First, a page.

In a previous LEAD 2015 session, Pr Eddy Leo shared that Christianity is a love relationship with God and our neighbours. In order to be good soil towards this, we need to have a renewed mind and a transformed heart. In a later session, Pr Eddy shared about the mystery of the Trinity, and what it meant in the context of God’s eternal purpose.
The Mystery of the Trinity
In Colossians 1:27-29, Paul writes of endeavoring to fulfill the task of stewardship that God had given him over the Colossian church. Paul was addressing the Colossian church as a whole, but he was not just responsible for this specific church. He was tasked with the same responsibility over all the churches he had founded.
Among the task of this stewardship was a primary one, related to a mystery that God had revealed to His people through the glory of Christ Jesus. What was this mystery of Christ? Through Christ, God revealed Himself as the Trinity (Father, Son, and Holy Ghost). Pertinent to this revelation, God wants to build His dwelling place among His people.
Pr Eddy explained that this was not merely in a personal context, but also in a shared context such as in a community. It is something that many people still struggle with. Many other faith or philosophical systems believe in a God that is so holy and highly set above men, that the very thought of Him wanting to dwell among men seem a sacrilege or blasphemy. Furthermore, coming from this perspective, the Trinity does not make sense.
Yet the Word of God tells us that He had (even before Creation), still is, and forever will exist in a Trinity. Even before Creation itself, the Father, Son, and Holy Ghost had existed in the Trinity. The Book of Genesis tells us that the Spirit of God moved over the waters (Genesis 1:2) and in John 1:1, we learn that in the beginning was the Word, and the Word was with God, and the Word was God. Later, the Word would become flesh and dwell among men (John 1:14).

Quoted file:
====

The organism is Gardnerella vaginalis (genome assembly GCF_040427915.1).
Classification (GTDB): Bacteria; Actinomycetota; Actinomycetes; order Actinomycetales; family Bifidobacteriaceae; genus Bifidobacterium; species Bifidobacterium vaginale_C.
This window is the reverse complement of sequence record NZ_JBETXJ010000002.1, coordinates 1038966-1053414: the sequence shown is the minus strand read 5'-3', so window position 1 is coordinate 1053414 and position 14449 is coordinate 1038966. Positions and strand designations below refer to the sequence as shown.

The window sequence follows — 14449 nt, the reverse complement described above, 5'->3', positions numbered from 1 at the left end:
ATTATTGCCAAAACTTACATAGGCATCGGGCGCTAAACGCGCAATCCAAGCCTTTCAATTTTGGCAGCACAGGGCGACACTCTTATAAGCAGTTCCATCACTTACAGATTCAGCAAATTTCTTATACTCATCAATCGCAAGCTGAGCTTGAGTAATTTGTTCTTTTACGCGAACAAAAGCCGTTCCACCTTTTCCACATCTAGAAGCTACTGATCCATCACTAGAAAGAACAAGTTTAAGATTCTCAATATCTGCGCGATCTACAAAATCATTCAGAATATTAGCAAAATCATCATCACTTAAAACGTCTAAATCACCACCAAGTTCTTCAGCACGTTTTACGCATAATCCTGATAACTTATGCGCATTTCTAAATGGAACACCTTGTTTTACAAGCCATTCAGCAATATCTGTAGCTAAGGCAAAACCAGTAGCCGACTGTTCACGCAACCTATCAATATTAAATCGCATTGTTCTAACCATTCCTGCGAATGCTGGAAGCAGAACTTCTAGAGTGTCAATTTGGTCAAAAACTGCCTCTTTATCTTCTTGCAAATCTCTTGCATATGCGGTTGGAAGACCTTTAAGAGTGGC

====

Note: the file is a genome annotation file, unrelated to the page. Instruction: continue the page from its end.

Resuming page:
What does this mean, especially for us in the context of His Church?
In John 17:22, Jesus said that He had come, so that the glory God had given Him will also be given to believers. This is so that we may become one, just as Christ and God is one. God had always existed throughout eternity in this Trinity of mutual indwelling; Father, Son, and Holy Ghost. In the Trinity, there was a glory of total unity, complete and in one heart.
There was a tightly-knitted relationship existing even before Creation. When the world was created, God had already purposed for men to share this same type of absolute relationship with Him (Genesis 1:26). This absolute connection was to be founded in a one-heart community, both with God and among ourselves.
God was Love and He created us with love. Sadly, this was torn when Adam sinned against God and a separation took place between men and God. When Christ came for the first time, it was for the purpose of restoring this glory of unity between God and men. The glory was to be accomplished through Christ Jesus on Calvary. It was a plan by God for the redemption of men and the restoration of the Trinity-type relationship between Him and us.
What does this mean for the Church of Christ?
Paul was intentional when he wrote this way to the church at Colossi. How did he build up the house of God? First, he explained the eternal purpose of God that had been revealed through Christ Jesus. The Church was to be a community that practiced the one-another lifestyle like the Trinity with Christ dwelling in and among His people.
Pr Eddy shared that many of the churches today has lost their focus and become institutions or enterprises. He communicated that the church needs to come back to the meaning of community. The goal of discipleship is not to train marketing executives, but to restore people to a relationship with God, with an innate obedience to His commandments. The meaning of baptism is an outward declaration of intention; to join the house of God. Jesus’ greatest commandment to Christians is to love God and one another. The context of discipleship is in community.